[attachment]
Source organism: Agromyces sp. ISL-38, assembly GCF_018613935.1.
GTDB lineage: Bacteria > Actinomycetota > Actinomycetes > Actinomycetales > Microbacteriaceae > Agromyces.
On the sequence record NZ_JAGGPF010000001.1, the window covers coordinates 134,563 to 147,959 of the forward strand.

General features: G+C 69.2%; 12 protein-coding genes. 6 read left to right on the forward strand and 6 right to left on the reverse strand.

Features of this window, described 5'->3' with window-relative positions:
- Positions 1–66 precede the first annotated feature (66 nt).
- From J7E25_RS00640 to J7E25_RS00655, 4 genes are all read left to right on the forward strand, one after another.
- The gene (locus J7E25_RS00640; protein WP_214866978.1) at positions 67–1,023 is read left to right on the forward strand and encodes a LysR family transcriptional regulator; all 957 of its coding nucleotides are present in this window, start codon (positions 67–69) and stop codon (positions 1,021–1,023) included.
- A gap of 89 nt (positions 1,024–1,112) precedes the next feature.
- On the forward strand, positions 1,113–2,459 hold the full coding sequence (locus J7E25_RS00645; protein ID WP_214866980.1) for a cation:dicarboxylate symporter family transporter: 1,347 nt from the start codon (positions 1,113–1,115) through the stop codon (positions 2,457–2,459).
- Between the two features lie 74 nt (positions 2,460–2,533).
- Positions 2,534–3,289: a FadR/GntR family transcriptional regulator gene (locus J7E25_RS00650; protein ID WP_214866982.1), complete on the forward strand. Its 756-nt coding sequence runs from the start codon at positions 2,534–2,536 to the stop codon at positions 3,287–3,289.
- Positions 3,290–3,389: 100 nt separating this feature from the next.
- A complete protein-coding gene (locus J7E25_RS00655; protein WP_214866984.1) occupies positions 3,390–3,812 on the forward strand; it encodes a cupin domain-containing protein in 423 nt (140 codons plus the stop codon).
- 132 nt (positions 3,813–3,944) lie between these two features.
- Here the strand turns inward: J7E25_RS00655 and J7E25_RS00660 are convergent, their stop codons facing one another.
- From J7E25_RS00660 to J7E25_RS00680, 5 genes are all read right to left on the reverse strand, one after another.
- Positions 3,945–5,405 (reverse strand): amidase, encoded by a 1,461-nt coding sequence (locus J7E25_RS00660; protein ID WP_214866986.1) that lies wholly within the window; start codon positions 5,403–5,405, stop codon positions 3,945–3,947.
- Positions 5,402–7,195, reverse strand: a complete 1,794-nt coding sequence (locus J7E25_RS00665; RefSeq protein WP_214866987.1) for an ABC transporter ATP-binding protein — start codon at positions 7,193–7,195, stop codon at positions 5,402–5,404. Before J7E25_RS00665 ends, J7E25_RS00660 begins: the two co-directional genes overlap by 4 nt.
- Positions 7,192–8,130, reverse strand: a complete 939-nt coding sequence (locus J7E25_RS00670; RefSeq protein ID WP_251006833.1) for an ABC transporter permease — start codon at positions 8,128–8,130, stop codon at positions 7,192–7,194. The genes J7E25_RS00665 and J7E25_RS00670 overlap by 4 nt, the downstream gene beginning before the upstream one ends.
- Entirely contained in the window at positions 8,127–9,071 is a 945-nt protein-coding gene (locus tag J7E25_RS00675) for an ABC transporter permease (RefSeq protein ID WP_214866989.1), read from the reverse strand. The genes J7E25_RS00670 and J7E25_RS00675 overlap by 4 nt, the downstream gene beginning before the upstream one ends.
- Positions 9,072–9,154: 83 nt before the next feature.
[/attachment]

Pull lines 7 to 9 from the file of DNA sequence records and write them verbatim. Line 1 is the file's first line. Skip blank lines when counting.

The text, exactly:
- From J7E25_RS00640 to J7E25_RS00655, 4 genes are all read left to right on the forward strand, one after another.
- The gene (locus J7E25_RS00640; protein WP_214866978.1) at positions 67–1,023 is read left to right on the forward strand and encodes a LysR family transcriptional regulator; all 957 of its coding nucleotides are present in this window, start codon (positions 67–69) and stop codon (positions 1,021–1,023) included.
- A gap of 89 nt (positions 1,024–1,112) precedes the next feature.